"We get to see the world without any of our prejudices or biases or opinions on what the right thing to do was."

This brings us to why a poor woman walks up to Isabela and says her baby has no shoes and how she responds.  The entire book so far, building her character, brings us to this moment.   She is selfish and self-centered and self-absorbed and dramatic from the first chapter.

First, Isabela is a true story and this is what happened.  The vet was a woman, as was the owner of the bakery,  and “Carl’s” mother was also traveling alone with her son.   While these roles were all true depictions of life in Mexico, also true was the family that approached us on the street.

Do we ignore poverty as tourists?  Do we ignore it as Americans? Do we pretend it’s not there?  Do we throw money at it and walk away?  Do we see the people in front of us as human, regardless of what we decide to do?  Are we self-centered and self-absorbed, too?  Would we prefer not to see this family because it disturbs our vacation?

Isabela, at 8 ½ years old, interprets the woman’s request literally.  She needs shoes.

In many countries, including Mexico, there are two things that can prevent children from going to school:  shoes and a birth certificate.  In León we had sat at an outdoor restaurant near a well-to-do man who was a shoe salesman.  He was well dressed and bought us drinks.   He exclusively sold school shoes.   These children in Guanajuato were barefoot in the street.  Regardless of the rest of their situation, on this day, they were not in school.   These are not things Isabela would have known.

Isabela is sitting in front of a shoe store alone, without an adult to model how one treats the poor when traveling.  All of the impulsivity and lack of consideration of consequences leads us to this moment.

She responds to the woman by inviting her and her children into the shoe store to buy shoes.  Isabela’s mother looks at Isabela and the woman.   She says it’s nice to meet her and they buy shoes.

We know from the pause that the mom would not have made the same choice.   We don’t know why, though.  We feel the discomfort as she looks at both of them.

When faced with the choice, she does not look away and she does not say no.  Why wouldn’t she have had the woman approach her instead of Isabela?

Isabela does not see these children as different from her.  They eat tortillas together in the market and ice cream at the ice cream shop because at 8 years old, Isabela believes she has made new friends.

As a philosophy, as an approach to social justice, treating people with dignity and as equal humans is something children can do naturally, particularly stubborn and opinionated children.  We do not know where Isabela’s mom is during this time or what she thinks of where Isabela has led them all day.

It is a legitimate perspective to be concerned that an adult could be seen as throwing money at a problem or as seeing herself as a savior or being seen as one.   Isabela sees adults and kids.  She generally sees adults as boring, talkative, bossy and as standing between her and her impulses.  The kids she sees in the vet’s clinic with the puppies and these kids she spends the day with are her people.  She talks with them, eats with them, walks with them and the adults disappear into the background.  Isabela is eight, and she sees the world the way an eight-year-old would.  We get to see the world without any of our prejudices or biases or opinions on what the right thing to do was.  She has not done the “right thing” ever.  She’s eight.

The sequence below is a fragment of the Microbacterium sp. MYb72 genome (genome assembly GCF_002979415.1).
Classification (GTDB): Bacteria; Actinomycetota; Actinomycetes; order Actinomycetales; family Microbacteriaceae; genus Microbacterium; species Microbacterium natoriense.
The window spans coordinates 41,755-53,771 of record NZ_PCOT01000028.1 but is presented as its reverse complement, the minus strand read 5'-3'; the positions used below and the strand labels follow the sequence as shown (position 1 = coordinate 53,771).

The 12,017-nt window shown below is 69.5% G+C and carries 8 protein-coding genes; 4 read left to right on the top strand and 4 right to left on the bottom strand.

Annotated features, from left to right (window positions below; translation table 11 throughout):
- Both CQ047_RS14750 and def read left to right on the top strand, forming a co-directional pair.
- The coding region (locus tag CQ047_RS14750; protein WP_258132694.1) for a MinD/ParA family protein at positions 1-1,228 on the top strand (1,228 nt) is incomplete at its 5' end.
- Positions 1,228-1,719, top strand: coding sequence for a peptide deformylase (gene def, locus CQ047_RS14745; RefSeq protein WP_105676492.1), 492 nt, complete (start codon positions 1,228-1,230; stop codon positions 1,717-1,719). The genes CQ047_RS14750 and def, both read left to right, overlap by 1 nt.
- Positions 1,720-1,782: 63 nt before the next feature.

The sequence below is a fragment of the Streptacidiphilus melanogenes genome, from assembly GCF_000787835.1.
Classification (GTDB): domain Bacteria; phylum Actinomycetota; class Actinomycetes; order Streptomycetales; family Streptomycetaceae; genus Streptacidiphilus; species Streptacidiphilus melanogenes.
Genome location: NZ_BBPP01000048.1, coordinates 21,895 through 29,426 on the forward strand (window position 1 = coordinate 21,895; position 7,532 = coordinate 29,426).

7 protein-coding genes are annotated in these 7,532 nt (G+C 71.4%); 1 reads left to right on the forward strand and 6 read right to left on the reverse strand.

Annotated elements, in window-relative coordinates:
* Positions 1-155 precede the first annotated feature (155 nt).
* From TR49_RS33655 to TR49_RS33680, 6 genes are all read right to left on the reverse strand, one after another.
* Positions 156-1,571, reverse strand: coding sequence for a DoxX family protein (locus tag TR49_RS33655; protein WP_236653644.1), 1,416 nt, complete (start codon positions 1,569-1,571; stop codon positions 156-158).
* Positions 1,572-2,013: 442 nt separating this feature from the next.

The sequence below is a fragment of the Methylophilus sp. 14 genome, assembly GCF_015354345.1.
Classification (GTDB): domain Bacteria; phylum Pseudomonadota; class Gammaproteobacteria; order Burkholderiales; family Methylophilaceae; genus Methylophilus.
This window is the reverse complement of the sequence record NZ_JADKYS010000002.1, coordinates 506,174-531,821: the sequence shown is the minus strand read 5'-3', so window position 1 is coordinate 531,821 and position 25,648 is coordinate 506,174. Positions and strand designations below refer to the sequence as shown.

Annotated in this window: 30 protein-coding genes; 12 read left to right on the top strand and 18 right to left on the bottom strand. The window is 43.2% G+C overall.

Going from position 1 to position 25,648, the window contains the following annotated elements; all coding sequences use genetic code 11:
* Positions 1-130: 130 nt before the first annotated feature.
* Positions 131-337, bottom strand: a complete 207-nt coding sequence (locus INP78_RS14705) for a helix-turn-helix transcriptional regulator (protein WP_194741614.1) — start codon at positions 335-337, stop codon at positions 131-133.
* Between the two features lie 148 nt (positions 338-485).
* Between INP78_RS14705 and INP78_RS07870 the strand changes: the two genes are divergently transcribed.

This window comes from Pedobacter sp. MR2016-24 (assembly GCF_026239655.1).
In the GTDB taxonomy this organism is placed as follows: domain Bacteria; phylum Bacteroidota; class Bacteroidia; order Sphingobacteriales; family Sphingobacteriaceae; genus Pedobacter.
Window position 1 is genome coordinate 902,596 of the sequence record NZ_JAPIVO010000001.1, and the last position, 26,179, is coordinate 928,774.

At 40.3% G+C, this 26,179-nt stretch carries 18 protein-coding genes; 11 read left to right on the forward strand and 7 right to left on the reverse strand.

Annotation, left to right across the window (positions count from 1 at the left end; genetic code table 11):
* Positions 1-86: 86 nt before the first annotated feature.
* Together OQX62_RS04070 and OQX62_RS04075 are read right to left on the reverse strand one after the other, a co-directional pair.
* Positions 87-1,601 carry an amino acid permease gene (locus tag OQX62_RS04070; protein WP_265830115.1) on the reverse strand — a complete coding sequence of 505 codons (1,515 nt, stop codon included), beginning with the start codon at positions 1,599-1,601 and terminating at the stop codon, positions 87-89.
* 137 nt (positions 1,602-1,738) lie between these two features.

She may be guilty of failing to see the implications of how her actions at 8 years old would be seen a dozen years later if this book was placed on a shelf and not taught by a teacher anymore.  When it was taught as a class novel, there was a lot to talk about.


"Perhaps no one is ready yet to talk about what it means to be one thing and seen as another,
but it’s there and it has been there for a decade, in case anyone ever is."


What the World Eats, is what I use to talk about this part of the book.   Isabela is on an adventure, and on it, she is exposed to a lot of experiences.  All of them are real and happen, although they were exaggerated for creative effect. (Isabela never tried to lick a statue with her tongue.). What realities does she see and does she observe them or interpret them?  Would Isabela and her mom have described meeting the family in the same way?


Every word in Las aventuras de Isabela was carefully chosen, (with the exception of “Aventura”, which I learned later is also used to mean “affair” ).  It is the first reader written in the first person because my high school students had mastered the “storytelling” forms of the verbs, but struggled to talk about themselves as smoothly.  The feminine plural “nosotras”, rarely used in my class stories, was intentionally used in Isabela.  This book plugged that hole in my TPRS curriculum.